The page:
By Robb Murray
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Officer Wayne Terry clicks his seat belt into place and puts the squad car into drive.
“This is what I call making the rounds,” he says.
He pulls away and heads for the first spot on his list: the river. After pulling into Riverfront Park, Terry takes a hard right onto the bike path.
“Right along here is where a lot of them used to sleep,” Terry says, referring to the homeless. “When they put this park in, a lot of them were displaced.”
Heading down the path, which follows the river and winds around the wastewater treatment plant and behind a limestone quarry, he eventually stops at a seemingly random spot on the trail.
He parks and locks his squad and heads down a trail that leads to the river.
“You can see there's a well-worn path here,” he says.
Closer to the river, he stops.
“There's one of them,” he says. “You can see where he's sort of marked his territory.”
In an area roughly the size of a school playground, a series of trees have been painted with varying shades of yellow spray paint. Inside, on a small bluff, are the makings of a crude campsite. Stacked brush keeps out the wind. A clear plastic tarp is slung like a tent over a pallet, which appears to be a sleeping area. Clotheslines run from one end of the bluff area to the other holding T-shirts and scarves.
A half football field away is another campsite. Sleeping bags, blankets and shirts are draped over fallen giant cottonwood trees. There's a cooler, a grill, a cart for transporting things.
Terry is the Mankato Department of Public Safety's homeless liaison. Each officer is assigned a part of town for their community policing efforts, and since his neighborhood includes the Salvation Army — where the men's shelter houses up to 27 men on cold winter nights — he's been tagged with the liaison role.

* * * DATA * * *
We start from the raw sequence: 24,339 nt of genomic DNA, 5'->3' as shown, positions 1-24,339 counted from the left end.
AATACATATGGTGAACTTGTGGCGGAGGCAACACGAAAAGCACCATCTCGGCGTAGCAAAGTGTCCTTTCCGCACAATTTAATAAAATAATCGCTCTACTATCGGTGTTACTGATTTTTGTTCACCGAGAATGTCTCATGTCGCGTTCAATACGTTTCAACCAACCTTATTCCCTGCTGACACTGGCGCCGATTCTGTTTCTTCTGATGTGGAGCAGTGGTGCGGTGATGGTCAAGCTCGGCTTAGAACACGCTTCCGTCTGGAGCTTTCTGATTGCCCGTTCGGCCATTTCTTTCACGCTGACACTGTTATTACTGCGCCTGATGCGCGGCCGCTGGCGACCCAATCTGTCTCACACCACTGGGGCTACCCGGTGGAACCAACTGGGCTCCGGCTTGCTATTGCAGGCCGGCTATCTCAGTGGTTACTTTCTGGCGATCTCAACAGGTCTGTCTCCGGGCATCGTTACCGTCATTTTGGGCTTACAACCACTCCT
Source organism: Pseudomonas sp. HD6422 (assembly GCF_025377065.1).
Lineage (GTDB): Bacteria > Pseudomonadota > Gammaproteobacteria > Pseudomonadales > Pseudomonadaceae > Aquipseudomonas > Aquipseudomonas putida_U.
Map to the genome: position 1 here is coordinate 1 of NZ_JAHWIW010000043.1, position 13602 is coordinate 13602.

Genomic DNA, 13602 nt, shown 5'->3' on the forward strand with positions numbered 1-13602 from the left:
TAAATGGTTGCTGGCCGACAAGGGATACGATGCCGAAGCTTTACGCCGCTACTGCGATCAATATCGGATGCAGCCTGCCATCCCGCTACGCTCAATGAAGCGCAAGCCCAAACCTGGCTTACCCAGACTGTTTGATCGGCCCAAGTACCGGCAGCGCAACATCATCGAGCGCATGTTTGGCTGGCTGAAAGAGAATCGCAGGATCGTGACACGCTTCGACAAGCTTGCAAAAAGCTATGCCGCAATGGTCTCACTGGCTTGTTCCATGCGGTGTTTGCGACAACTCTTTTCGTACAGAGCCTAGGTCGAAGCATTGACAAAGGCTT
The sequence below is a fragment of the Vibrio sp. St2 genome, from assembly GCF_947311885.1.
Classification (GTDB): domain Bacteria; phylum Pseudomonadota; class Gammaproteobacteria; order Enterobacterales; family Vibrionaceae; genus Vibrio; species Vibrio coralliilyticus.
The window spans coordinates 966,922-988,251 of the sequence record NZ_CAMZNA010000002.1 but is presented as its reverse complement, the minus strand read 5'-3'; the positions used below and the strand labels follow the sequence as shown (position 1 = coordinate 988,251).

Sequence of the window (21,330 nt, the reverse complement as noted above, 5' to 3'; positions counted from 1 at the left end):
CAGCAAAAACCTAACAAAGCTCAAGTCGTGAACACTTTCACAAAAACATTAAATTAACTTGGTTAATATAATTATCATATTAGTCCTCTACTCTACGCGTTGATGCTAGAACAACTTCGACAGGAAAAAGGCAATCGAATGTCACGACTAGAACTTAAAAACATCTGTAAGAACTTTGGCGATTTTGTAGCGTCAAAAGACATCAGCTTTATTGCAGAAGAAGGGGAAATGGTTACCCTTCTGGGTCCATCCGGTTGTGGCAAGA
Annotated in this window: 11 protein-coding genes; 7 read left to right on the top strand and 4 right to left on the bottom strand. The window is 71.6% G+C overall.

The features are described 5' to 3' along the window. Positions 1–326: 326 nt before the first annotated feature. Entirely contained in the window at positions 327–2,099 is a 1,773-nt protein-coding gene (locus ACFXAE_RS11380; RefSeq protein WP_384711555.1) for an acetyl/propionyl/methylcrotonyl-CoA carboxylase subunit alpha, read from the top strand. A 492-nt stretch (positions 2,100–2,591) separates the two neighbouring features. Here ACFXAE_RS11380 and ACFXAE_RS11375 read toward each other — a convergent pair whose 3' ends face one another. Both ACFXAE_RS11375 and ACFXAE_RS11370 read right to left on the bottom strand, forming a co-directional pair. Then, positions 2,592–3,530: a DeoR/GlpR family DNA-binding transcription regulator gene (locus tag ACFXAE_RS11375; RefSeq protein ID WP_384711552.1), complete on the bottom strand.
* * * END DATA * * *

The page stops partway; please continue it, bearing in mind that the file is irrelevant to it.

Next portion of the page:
He makes the rounds visiting people who either have no place to go or who choose to live alone out in the elements.
He rattles the tents at both sites, but the men aren't home. They're most likely in town staying warm at the Blue Earth County Library or getting a meal at the Salvation Army. Wherever they are, they're blending in with the rest of the population.
Homelessness in southern Minnesota is a growing problem. Whatever the reasons behind it are, more people are homeless today in southern Minnesota than 10 years ago. And there are twice as many people living below the poverty line now than in 2001. The Mankato area has services through the city, county and area nonprofits, but the barriers to people at risk avoiding homelessness — and to homeless people climbing out — are substantial.
Jobs exist in the area, but many of them pay minimum wage. There are places to live, but not many, and what is out there is typically beyond the reach of someone earning $7.25 per hour. There are housing assistance programs, but many of them are temporary, and Mankato's Section 8 housing program is closed because it can't accept any more participants.
To stem the tide, a series of shelters house the homeless and help some of them get back on their feet, and other social service programs are also available. But even then, sometimes people fall through the cracks.